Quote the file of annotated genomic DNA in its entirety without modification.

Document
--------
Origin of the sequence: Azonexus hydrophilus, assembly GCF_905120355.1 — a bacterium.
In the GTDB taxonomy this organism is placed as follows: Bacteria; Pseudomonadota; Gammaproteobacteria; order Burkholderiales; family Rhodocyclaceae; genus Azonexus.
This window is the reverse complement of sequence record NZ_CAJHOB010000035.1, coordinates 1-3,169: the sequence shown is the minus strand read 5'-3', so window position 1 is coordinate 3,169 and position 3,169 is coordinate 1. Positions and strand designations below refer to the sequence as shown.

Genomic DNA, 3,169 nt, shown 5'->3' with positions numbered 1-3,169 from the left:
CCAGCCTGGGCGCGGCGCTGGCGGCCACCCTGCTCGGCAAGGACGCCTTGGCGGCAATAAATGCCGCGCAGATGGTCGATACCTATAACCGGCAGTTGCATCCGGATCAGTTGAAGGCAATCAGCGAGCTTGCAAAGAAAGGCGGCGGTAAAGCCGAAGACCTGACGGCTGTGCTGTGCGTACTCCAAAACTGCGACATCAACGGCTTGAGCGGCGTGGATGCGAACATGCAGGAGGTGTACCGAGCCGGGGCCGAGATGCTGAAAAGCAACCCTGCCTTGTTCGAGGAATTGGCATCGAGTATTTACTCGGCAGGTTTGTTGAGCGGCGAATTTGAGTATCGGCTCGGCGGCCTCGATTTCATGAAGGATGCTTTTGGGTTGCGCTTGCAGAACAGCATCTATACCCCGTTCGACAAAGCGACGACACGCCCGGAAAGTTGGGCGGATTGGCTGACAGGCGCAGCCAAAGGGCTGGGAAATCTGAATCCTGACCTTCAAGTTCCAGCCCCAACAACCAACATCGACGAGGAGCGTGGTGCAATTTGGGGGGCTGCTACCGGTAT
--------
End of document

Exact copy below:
Origin of the sequence: Azonexus hydrophilus, assembly GCF_905120355.1 — a bacterium.
In the GTDB taxonomy this organism is placed as follows: Bacteria; Pseudomonadota; Gammaproteobacteria; order Burkholderiales; family Rhodocyclaceae; genus Azonexus.
This window is the reverse complement of sequence record NZ_CAJHOB010000035.1, coordinates 1-3,169: the sequence shown is the minus strand read 5'-3', so window position 1 is coordinate 3,169 and position 3,169 is coordinate 1. Positions and strand designations below refer to the sequence as shown.

Genomic DNA, 3,169 nt, shown 5'->3' with positions numbered 1-3,169 from the left:
CCAGCCTGGGCGCGGCGCTGGCGGCCACCCTGCTCGGCAAGGACGCCTTGGCGGCAATAAATGCCGCGCAGATGGTCGATACCTATAACCGGCAGTTGCATCCGGATCAGTTGAAGGCAATCAGCGAGCTTGCAAAGAAAGGCGGCGGTAAAGCCGAAGACCTGACGGCTGTGCTGTGCGTACTCCAAAACTGCGACATCAACGGCTTGAGCGGCGTGGATGCGAACATGCAGGAGGTGTACCGAGCCGGGGCCGAGATGCTGAAAAGCAACCCTGCCTTGTTCGAGGAATTGGCATCGAGTATTTACTCGGCAGGTTTGTTGAGCGGCGAATTTGAGTATCGGCTCGGCGGCCTCGATTTCATGAAGGATGCTTTTGGGTTGCGCTTGCAGAACAGCATCTATACCCCGTTCGACAAAGCGACGACACGCCCGGAAAGTTGGGCGGATTGGCTGACAGGCGCAGCCAAAGGGCTGGGAAATCTGAATCCTGACCTTCAAGTTCCAGCCCCAACAACCAACATCGACGAGGAGCGTGGTGCAATTTGGGGGGCTGCTACCGGTAT